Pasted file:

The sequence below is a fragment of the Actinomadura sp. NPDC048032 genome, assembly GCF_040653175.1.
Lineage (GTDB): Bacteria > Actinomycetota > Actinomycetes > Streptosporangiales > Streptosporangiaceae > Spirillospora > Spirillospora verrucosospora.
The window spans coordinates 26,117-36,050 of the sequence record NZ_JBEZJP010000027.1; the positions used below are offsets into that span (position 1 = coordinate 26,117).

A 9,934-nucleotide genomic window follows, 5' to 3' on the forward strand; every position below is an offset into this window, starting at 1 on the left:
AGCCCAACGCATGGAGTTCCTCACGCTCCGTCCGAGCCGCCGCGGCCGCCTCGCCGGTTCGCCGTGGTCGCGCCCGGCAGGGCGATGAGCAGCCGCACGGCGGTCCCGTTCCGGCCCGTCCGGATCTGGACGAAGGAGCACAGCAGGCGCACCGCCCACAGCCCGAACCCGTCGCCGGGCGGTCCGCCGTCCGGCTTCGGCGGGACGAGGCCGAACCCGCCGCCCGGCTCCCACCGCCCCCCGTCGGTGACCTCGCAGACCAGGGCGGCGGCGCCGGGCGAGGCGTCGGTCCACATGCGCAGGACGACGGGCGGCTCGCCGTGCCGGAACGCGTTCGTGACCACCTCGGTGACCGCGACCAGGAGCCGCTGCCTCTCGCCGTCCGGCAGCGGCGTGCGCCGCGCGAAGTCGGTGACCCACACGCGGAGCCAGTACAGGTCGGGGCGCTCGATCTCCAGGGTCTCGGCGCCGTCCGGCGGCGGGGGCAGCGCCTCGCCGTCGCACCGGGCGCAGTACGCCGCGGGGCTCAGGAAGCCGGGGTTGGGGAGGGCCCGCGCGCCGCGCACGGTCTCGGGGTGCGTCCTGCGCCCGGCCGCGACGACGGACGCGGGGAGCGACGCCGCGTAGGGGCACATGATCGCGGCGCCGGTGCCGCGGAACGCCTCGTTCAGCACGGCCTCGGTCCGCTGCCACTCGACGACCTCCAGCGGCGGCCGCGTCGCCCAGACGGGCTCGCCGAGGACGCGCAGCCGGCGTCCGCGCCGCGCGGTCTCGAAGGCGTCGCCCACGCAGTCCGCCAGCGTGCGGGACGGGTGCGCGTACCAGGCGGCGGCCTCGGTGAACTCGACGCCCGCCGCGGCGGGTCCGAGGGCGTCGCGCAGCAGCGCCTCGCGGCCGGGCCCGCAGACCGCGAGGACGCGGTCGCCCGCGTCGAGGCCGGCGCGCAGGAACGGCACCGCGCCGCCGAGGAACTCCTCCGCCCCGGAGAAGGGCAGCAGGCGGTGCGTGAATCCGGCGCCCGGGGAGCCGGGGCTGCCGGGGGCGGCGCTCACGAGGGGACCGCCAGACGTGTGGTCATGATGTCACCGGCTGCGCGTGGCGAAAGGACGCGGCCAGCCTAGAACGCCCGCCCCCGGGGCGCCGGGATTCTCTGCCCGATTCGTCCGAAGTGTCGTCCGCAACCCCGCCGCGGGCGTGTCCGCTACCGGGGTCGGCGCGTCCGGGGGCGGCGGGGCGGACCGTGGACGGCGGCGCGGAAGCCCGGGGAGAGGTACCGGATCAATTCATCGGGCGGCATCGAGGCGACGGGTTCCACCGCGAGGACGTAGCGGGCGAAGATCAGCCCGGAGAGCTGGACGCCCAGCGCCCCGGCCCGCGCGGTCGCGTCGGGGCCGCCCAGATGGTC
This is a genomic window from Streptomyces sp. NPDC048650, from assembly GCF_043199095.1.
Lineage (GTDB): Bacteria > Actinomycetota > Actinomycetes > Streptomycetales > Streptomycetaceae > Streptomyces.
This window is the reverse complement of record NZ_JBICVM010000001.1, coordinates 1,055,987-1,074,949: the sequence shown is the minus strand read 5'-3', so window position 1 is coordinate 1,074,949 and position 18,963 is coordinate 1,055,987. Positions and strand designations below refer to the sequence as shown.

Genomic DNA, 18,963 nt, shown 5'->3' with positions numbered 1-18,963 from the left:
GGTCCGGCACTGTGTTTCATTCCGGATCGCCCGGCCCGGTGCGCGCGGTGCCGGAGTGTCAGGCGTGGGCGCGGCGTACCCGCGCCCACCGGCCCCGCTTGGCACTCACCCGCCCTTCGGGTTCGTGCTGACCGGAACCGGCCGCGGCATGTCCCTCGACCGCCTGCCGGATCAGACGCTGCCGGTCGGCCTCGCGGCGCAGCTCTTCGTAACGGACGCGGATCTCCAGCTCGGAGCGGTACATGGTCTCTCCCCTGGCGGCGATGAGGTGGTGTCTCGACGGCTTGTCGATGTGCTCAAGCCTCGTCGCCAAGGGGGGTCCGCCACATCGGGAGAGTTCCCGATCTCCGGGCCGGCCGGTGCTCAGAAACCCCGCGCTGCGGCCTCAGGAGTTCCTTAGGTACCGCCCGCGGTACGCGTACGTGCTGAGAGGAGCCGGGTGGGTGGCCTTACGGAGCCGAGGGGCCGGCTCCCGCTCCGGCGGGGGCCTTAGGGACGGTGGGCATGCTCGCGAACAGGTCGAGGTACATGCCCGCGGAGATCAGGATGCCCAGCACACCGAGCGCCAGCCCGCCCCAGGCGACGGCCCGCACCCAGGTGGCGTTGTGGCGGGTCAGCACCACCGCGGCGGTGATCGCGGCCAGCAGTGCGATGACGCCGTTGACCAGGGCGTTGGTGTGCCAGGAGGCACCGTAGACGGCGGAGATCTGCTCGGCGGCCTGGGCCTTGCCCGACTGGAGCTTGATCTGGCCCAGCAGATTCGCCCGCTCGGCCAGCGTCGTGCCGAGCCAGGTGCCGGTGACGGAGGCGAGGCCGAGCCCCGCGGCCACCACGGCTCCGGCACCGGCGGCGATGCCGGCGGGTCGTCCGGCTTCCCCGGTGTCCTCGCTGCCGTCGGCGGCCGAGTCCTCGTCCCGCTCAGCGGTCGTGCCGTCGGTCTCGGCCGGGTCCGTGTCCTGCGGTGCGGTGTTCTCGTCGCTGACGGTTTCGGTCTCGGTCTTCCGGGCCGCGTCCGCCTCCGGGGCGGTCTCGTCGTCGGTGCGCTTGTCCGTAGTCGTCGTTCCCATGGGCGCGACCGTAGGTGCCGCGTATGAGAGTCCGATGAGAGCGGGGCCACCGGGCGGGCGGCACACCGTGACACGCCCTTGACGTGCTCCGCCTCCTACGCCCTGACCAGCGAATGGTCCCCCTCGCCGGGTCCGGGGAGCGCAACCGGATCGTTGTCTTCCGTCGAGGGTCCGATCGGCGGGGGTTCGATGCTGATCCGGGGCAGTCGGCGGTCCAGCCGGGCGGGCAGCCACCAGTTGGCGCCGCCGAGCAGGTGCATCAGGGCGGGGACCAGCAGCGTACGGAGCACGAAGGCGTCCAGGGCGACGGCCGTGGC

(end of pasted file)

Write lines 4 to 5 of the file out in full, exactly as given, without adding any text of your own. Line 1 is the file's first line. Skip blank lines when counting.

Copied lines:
A 9,934-nucleotide genomic window follows, 5' to 3' on the forward strand; every position below is an offset into this window, starting at 1 on the left:
AGCCCAACGCATGGAGTTCCTCACGCTCCGTCCGAGCCGCCGCGGCCGCCTCGCCGGTTCGCCGTGGTCGCGCCCGGCAGGGCGATGAGCAGCCGCACGGCGGTCCCGTTCCGGCCCGTCCGGATCTGGACGAAGGAGCACAGCAGGCGCACCGCCCACAGCCCGAACCCGTCGCCGGGCGGTCCGCCGTCCGGCTTCGGCGGGACGAGGCCGAACCCGCCGCCCGGCTCCCACCGCCCCCCGTCGGTGACCTCGCAGACCAGGGCGGCGGCGCCGGGCGAGGCGTCGGTCCACATGCGCAGGACGACGGGCGGCTCGCCGTGCCGGAACGCGTTCGTGACCACCTCGGTGACCGCGACCAGGAGCCGCTGCCTCTCGCCGTCCGGCAGCGGCGTGCGCCGCGCGAAGTCGGTGACCCACACGCGGAGCCAGTACAGGTCGGGGCGCTCGATCTCCAGGGTCTCGGCGCCGTCCGGCGGCGGGGGCAGCGCCTCGCCGTCGCACCGGGCGCAGTACGCCGCGGGGCTCAGGAAGCCGGGGTTGGGGAGGGCCCGCGCGCCGCGCACGGTCTCGGGGTGCGTCCTGCGCCCGGCCGCGACGACGGACGCGGGGAGCGACGCCGCGTAGGGGCACATGATCGCGGCGCCGGTGCCGCGGAACGCCTCGTTCAGCACGGCCTCGGTCCGCTGCCACTCGACGACCTCCAGCGGCGGCCGCGTCGCCCAGACGGGCTCGCCGAGGACGCGCAGCCGGCGTCCGCGCCGCGCGGTCTCGAAGGCGTCGCCCACGCAGTCCGCCAGCGTGCGGGACGGGTGCGCGTACCAGGCGGCGGCCTCGGTGAACTCGACGCCCGCCGCGGCGGGTCCGAGGGCGTCGCGCAGCAGCGCCTCGCGGCCGGGCCCGCAGACCGCGAGGACGCGGTCGCCCGCGTCGAGGCCGGCGCGCAGGAACGGCACCGCGCCGCCGAGGAACTCCTCCGCCCCGGAGAAGGGCAGCAGGCGGTGCGTGAATCCGGCGCCCGGGGAGCCGGGGCTGCCGGGGGCGGCGCTCACGAGGGGACCGCCAGACGTGTGGTCATGATGTCACCGGCTGCGCGTGGCGAAAGGACGCGGCCAGCCTAGAACGCCCGCCCCCGGGGCGCCGGGATTCTCTGCCCGATTCGTCCGAAGTGTCGTCCGCAACCCCGCCGCGGGCGTGTCCGCTACCGGGGTCGGCGCGTCCGGGGGCGGCGGGGCGGACCGTGGACGGCGGCGCGGAAGCCCGGGGAGAGGTACCGGATCAATTCATCGGGCGGCATCGAGGCGACGGGTTCCACCGCGAGGACGTAGCGGGCGAAGATCAGCCCGGAGAGCTGGACGCCCAGCGCCCCGGCCCGCGCGGTCGCGTCGGGGCCGCCCAGATGGTC